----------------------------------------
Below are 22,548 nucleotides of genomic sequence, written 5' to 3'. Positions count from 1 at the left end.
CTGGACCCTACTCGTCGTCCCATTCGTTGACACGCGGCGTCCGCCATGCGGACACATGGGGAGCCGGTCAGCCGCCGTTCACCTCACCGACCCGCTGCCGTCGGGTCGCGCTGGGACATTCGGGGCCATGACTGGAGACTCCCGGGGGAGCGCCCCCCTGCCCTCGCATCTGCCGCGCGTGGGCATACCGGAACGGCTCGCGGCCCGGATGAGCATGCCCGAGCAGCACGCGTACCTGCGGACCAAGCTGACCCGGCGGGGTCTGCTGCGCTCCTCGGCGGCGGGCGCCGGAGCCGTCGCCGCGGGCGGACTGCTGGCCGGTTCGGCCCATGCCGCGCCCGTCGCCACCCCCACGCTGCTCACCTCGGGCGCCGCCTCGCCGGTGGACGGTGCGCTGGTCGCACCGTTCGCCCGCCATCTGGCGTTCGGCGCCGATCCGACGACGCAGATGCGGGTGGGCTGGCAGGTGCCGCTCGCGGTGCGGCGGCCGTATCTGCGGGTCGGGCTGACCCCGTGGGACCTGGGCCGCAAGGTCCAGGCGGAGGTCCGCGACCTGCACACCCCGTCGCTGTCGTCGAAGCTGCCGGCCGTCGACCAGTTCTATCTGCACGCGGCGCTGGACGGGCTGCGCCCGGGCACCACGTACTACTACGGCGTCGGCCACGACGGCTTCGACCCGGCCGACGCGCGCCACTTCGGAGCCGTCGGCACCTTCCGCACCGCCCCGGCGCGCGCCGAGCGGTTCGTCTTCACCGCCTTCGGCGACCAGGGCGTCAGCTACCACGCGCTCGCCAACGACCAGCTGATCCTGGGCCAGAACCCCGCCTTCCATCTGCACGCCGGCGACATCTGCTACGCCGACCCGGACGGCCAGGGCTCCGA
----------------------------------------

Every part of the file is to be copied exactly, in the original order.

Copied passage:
Below are 22,548 nucleotides of genomic sequence, written 5' to 3'. Positions count from 1 at the left end.
CTGGACCCTACTCGTCGTCCCATTCGTTGACACGCGGCGTCCGCCATGCGGACACATGGGGAGCCGGTCAGCCGCCGTTCACCTCACCGACCCGCTGCCGTCGGGTCGCGCTGGGACATTCGGGGCCATGACTGGAGACTCCCGGGGGAGCGCCCCCCTGCCCTCGCATCTGCCGCGCGTGGGCATACCGGAACGGCTCGCGGCCCGGATGAGCATGCCCGAGCAGCACGCGTACCTGCGGACCAAGCTGACCCGGCGGGGTCTGCTGCGCTCCTCGGCGGCGGGCGCCGGAGCCGTCGCCGCGGGCGGACTGCTGGCCGGTTCGGCCCATGCCGCGCCCGTCGCCACCCCCACGCTGCTCACCTCGGGCGCCGCCTCGCCGGTGGACGGTGCGCTGGTCGCACCGTTCGCCCGCCATCTGGCGTTCGGCGCCGATCCGACGACGCAGATGCGGGTGGGCTGGCAGGTGCCGCTCGCGGTGCGGCGGCCGTATCTGCGGGTCGGGCTGACCCCGTGGGACCTGGGCCGCAAGGTCCAGGCGGAGGTCCGCGACCTGCACACCCCGTCGCTGTCGTCGAAGCTGCCGGCCGTCGACCAGTTCTATCTGCACGCGGCGCTGGACGGGCTGCGCCCGGGCACCACGTACTACTACGGCGTCGGCCACGACGGCTTCGACCCGGCCGACGCGCGCCACTTCGGAGCCGTCGGCACCTTCCGCACCGCCCCGGCGCGCGCCGAGCGGTTCGTCTTCACCGCCTTCGGCGACCAGGGCGTCAGCTACCACGCGCTCGCCAACGACCAGCTGATCCTGGGCCAGAACCCCGCCTTCCATCTGCACGCCGGCGACATCTGCTACGCCGACCCGGACGGCCAGGGCTCCGA